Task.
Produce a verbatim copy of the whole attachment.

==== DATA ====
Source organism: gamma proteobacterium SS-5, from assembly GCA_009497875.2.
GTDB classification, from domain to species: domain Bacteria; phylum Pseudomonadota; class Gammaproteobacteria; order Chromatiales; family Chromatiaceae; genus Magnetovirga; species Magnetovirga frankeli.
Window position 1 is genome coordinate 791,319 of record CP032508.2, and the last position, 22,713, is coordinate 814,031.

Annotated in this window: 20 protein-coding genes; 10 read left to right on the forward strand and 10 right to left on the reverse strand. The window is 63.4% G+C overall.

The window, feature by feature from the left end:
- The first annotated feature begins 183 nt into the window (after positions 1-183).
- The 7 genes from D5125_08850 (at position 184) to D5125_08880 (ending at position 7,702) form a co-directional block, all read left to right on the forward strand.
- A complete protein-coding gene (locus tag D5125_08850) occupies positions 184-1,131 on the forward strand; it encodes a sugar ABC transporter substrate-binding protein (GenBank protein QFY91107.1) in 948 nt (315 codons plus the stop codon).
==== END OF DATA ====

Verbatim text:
Source organism: gamma proteobacterium SS-5, from assembly GCA_009497875.2.
GTDB classification, from domain to species: domain Bacteria; phylum Pseudomonadota; class Gammaproteobacteria; order Chromatiales; family Chromatiaceae; genus Magnetovirga; species Magnetovirga frankeli.
Window position 1 is genome coordinate 791,319 of record CP032508.2, and the last position, 22,713, is coordinate 814,031.

Annotated in this window: 20 protein-coding genes; 10 read left to right on the forward strand and 10 right to left on the reverse strand. The window is 63.4% G+C overall.

The window, feature by feature from the left end:
- The first annotated feature begins 183 nt into the window (after positions 1-183).
- The 7 genes from D5125_08850 (at position 184) to D5125_08880 (ending at position 7,702) form a co-directional block, all read left to right on the forward strand.
- A complete protein-coding gene (locus tag D5125_08850) occupies positions 184-1,131 on the forward strand; it encodes a sugar ABC transporter substrate-binding protein (GenBank protein QFY91107.1) in 948 nt (315 codons plus the stop codon).